Jung adjudged best athlete
He becomes the first Indian ever to bag the honour in C'wealth Games history.india Updated: Mar 26, 2006 19:08 IST
Ace shooter Samresh Jung might have missed out on a record seven gold medals but the Indian more than made up for it when he was adjudged the "Best Athlete of the 18th Commonwealth Games" on Sunday.
Jung, who won five gold, a silver and a bronze in pistol shooting competitions, becomes the first Indian ever to bag the honour in Commonwealth Games history.
The 35-year old CISF Inspector from Delhi had set a target of winning an unprecedented seven gold in a single edition of the Games at the start of the event.
But a wandering mind in a shoot-out forced him to settle for bronze in the 25m centre fire pistol individual event before a malfunctioning gun in the standard fire pistol individual competition saw him end up ninth.
Jung has already left for China where he will be competing in the ISSF Shooting World Cup.
HJ Dora, Chef de Mission of the Indian contingent, said: "It is a rare honour for an Indian athlete and it will inspire the younger generation in the country to come up with more medal winning performances in the international arena.
"The whole Indian contingent is proud of Jung's exploits. The long periods of training and hard work put in by him has borne fruit."
However, the CRPF inspector showed strength of character to come back and win a bronze at the next edition of the championship in Kingston, Jamaica.
Harwant Kaur and Krishna Poonia were the other Indians in the women's discus fray at Melbourne, but Seema left them far behind with an attempt of 60.56m, better than anything she managed in 2005 or 2006. For the record, Poonia finished fifth and Harwant seventh.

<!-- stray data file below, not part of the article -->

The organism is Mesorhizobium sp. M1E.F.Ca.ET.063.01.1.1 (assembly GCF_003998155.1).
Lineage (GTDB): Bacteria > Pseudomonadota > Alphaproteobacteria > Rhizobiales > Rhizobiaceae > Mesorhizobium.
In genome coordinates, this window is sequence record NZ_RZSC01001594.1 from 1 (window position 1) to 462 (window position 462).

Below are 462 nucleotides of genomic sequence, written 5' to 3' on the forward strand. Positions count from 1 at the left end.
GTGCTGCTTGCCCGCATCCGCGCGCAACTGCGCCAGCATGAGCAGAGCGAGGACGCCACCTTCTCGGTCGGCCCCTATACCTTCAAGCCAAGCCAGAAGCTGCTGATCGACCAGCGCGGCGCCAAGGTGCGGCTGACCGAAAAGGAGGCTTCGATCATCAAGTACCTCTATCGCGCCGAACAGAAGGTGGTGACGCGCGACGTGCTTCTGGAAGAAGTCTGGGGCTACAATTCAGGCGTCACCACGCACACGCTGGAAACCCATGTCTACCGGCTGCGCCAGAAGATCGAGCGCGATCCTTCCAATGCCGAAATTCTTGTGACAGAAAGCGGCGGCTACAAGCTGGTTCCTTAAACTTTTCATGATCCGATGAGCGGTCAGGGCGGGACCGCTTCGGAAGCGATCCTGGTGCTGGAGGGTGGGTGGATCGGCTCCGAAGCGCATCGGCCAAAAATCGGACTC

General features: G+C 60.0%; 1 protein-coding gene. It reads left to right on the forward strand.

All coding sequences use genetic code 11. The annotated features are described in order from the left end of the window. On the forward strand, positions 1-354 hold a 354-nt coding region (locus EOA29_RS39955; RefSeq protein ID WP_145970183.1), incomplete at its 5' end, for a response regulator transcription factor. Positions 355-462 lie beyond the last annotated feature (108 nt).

In fact, had the Haryana girl got near her personal best of 64.64m, she would have landed the gold medal in place of South African Elizna Naude who threw the disc to a distance of 61.55m.
Destiny smiled on the Indian 4x400m relay team also when the fancied Jamaicans dropped the baton and the English women crossed the line ahead of the field but were later disqualified for changing their positions.
The quartet of Rajwinder Kaur, Chitra Soman, Manjit Kaur and Pinki Parmanik came home in 3:29.57 behind Australia who clocked 3:28.66.
Incidentally, the national record of 3:26.89 posted at the Athens Olympics would have seen another gold added to the Indian kitty.
India also sent a small contingent of Elite Athletes with Disabilities and Ranjith Kumar Jayaseelan grabbed a bronze in the men's seated discus throw with an attempt of 29.88m.
What is required is more quality international exposure, better facilities and proper guidance.
The event was dominated by local talent Bronwyn Thompson with a Games record of 6.97m who cleared the best four distances achieved in the competition.
But Anju seemed strangely out of rhythm, and though the mark was her best effort of 2006 so far, she finished behind several lesser known competitors who performed only marginally better.
Much was expected of the Indian trio of JJ Shobha, Soma Biswas and Susmita Singha Roy in women's heptathlon. Soma and Susmita had starred in an Indian 1-2 at the Asian Championship at Incheon, South Korea, last year, while Shobha had earned kudos for her courage in competing despite injury at the Athens Olympics.
But the three disappointed and finished way down the leaderboard without ever looking like challenging their personal best tallies.
US-based Vikas Gowda was also one of those to look out for as he entered the shot put and discus throw. He made it to the finals in both the events but finished fifth and sixth respectively.
The disappointment would be compounded by the knowledge that his personal best of 64.69m would have got him a discus gold.
The decathlon national record holder Jora Singh limped out after four events due to an ankle injury while the fancied Ghamanda Ram bowed out in the heats itself.